Review guidelines for navigation menus and request the position and label for each menu item based on those guidelines. Requests to add or change menu items are made via the web services request form.
Keep the number of menu items down to five or fewer, with an absolute limit of seven. Think about how you’d like your web site viewers to go through your pages and order the menu items with the most important at the top and the lesser important links in the middle (analytics will assist in identifying what information your site visitors find most important; request analytics by emailing ga_webpublishing). Put the Contact menu item at the bottom – this is the standard location and it pays to stick to standards when it comes to web usability. Consider that some viewers will be looking at your site using a mobile device – having the most important links at the top becomes critical.
Short term memory can hold about seven items; so, any more than that can be counter-productive. With a long list of navigation items, it is much more likely that viewers will be overwhelmed and scan past the items that are most important. When you have fewer items on the navigation, each one is more prominent and carries more importance, both from a usability/human factors perspective and from a search engine perspective. Attention and retention are highest for items at the beginning (top) and the end (bottom) so the order of the menu items should follow this principle.
Menu item labels should not be more than three-to-four words; and, no more than two lines. Do not use acronyms that are not known and understood by your site visitors. Be specific and aim for highly descriptive menu item labels (e.g., Undergraduate Housing Options). Using descriptive labels will improve SEO and will allow viewers to easily identify their path. Don’t make your web viewers work to get to the page they want, use terms that make sense to them.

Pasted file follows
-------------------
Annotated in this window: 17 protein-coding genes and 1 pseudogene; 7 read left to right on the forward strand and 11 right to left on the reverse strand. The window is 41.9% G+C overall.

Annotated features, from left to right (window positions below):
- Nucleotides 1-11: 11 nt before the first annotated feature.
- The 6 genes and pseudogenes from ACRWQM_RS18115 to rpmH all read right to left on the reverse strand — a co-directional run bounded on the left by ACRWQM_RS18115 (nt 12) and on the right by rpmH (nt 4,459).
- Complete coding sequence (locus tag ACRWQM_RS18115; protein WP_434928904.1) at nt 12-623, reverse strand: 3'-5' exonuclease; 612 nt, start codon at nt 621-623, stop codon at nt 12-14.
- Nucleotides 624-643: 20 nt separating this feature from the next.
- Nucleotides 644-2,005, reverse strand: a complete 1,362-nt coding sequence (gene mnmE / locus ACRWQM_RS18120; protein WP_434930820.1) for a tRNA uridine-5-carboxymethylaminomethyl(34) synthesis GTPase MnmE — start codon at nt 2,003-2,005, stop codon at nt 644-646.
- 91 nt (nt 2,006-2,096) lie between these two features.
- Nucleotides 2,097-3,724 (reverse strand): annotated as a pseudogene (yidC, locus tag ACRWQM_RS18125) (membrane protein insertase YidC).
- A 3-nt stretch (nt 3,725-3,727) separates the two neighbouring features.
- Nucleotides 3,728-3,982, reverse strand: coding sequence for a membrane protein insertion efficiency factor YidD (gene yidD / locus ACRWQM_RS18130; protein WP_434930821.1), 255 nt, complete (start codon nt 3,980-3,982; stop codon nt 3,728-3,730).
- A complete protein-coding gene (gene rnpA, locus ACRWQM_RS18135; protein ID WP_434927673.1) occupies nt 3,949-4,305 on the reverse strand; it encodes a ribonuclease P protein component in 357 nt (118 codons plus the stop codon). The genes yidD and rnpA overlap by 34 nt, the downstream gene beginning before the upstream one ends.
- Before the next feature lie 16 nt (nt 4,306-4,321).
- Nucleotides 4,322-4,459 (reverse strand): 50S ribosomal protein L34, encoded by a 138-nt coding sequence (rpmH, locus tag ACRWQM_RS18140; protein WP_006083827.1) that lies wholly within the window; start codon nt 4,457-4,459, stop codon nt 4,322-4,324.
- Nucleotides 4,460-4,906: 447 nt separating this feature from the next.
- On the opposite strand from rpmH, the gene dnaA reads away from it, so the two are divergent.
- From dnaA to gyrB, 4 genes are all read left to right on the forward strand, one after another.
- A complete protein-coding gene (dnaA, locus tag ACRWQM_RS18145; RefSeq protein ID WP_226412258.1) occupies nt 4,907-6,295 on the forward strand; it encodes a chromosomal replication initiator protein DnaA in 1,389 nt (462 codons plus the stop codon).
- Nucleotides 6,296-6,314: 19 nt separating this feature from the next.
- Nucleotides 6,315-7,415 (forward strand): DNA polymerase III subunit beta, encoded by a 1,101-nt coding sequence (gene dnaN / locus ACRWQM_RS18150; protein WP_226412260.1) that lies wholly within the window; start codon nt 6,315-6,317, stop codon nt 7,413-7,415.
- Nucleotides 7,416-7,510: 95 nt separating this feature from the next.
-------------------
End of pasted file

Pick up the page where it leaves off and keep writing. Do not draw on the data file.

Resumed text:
Match navigation links to page titles. If a page is titled “Applying,” its navigation link should be named the same. Avoid overly clever names for navigation links and page titles; they can be confusing for the user.
No: Join the Class of 2017
Link main menu items to a section of the site. Site visitors come with expectations about how a navigation scheme works; meeting their expectations is a priority. Use intuitive navigation so your web visitors do not have to spend time figuring it out.
Sub-menu items can link to a single page but must link to a page within the site. Use embedded text links within the content to link off to another site. To increase visibility for a single page, use a Helpful, or Quick, Link menu.
The color and style of menu item text is set based on Bentley's style guide.
- Non-Active State: the style of non-active menu items is black text, no shading.
- Hover State: the style of menu items when hovering is blue text, shaded.
- Active State: the style of active menu items is blue text, no shading.
- Expanded Menu: the style of expanded menu items is black text, shaded menu.